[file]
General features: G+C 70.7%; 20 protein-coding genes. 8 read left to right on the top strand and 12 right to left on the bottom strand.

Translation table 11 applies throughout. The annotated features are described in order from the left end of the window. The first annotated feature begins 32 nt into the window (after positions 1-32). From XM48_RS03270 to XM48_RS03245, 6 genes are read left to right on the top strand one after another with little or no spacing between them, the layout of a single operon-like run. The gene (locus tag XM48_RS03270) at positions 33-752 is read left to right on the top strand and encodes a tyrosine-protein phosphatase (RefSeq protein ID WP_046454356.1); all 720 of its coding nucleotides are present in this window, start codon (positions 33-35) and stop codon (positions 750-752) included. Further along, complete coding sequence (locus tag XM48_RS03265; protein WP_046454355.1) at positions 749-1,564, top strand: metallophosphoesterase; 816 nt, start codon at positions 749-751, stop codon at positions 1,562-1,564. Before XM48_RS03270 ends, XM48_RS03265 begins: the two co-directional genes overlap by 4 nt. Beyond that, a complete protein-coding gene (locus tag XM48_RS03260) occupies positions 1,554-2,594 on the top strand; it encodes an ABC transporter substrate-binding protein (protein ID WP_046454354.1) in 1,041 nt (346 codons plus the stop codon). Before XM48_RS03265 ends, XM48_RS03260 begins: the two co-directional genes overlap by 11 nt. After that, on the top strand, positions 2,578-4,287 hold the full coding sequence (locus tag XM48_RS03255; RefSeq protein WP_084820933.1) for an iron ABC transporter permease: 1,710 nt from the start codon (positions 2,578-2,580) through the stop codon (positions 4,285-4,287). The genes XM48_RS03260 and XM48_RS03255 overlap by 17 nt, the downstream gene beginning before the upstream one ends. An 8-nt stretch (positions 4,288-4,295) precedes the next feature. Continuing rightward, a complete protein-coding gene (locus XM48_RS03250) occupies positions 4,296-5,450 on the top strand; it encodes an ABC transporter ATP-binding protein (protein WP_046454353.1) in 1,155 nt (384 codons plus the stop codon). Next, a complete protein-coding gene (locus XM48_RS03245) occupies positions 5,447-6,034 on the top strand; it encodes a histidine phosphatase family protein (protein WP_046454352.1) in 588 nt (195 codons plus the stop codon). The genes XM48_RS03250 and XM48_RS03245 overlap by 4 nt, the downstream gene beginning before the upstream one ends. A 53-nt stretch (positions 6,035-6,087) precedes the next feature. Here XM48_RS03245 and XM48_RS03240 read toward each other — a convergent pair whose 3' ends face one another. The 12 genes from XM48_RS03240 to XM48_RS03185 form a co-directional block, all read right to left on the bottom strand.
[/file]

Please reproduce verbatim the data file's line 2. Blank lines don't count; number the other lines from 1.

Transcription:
Translation table 11 applies throughout. The annotated features are described in order from the left end of the window. The first annotated feature begins 32 nt into the window (after positions 1-32). From XM48_RS03270 to XM48_RS03245, 6 genes are read left to right on the top strand one after another with little or no spacing between them, the layout of a single operon-like run. The gene (locus tag XM48_RS03270) at positions 33-752 is read left to right on the top strand and encodes a tyrosine-protein phosphatase (RefSeq protein ID WP_046454356.1); all 720 of its coding nucleotides are present in this window, start codon (positions 33-35) and stop codon (positions 750-752) included. Further along, complete coding sequence (locus tag XM48_RS03265; protein WP_046454355.1) at positions 749-1,564, top strand: metallophosphoesterase; 816 nt, start codon at positions 749-751, stop codon at positions 1,562-1,564. Before XM48_RS03270 ends, XM48_RS03265 begins: the two co-directional genes overlap by 4 nt. Beyond that, a complete protein-coding gene (locus tag XM48_RS03260) occupies positions 1,554-2,594 on the top strand; it encodes an ABC transporter substrate-binding protein (protein ID WP_046454354.1) in 1,041 nt (346 codons plus the stop codon). Before XM48_RS03265 ends, XM48_RS03260 begins: the two co-directional genes overlap by 11 nt. After that, on the top strand, positions 2,578-4,287 hold the full coding sequence (locus tag XM48_RS03255; RefSeq protein WP_084820933.1) for an iron ABC transporter permease: 1,710 nt from the start codon (positions 2,578-2,580) through the stop codon (positions 4,285-4,287). The genes XM48_RS03260 and XM48_RS03255 overlap by 17 nt, the downstream gene beginning before the upstream one ends. An 8-nt stretch (positions 4,288-4,295) precedes the next feature. Continuing rightward, a complete protein-coding gene (locus XM48_RS03250) occupies positions 4,296-5,450 on the top strand; it encodes an ABC transporter ATP-binding protein (protein WP_046454353.1) in 1,155 nt (384 codons plus the stop codon). Next, a complete protein-coding gene (locus XM48_RS03245) occupies positions 5,447-6,034 on the top strand; it encodes a histidine phosphatase family protein (protein WP_046454352.1) in 588 nt (195 codons plus the stop codon). The genes XM48_RS03250 and XM48_RS03245 overlap by 4 nt, the downstream gene beginning before the upstream one ends. A 53-nt stretch (positions 6,035-6,087) precedes the next feature. Here XM48_RS03245 and XM48_RS03240 read toward each other — a convergent pair whose 3' ends face one another. The 12 genes from XM48_RS03240 to XM48_RS03185 form a co-directional block, all read right to left on the bottom strand.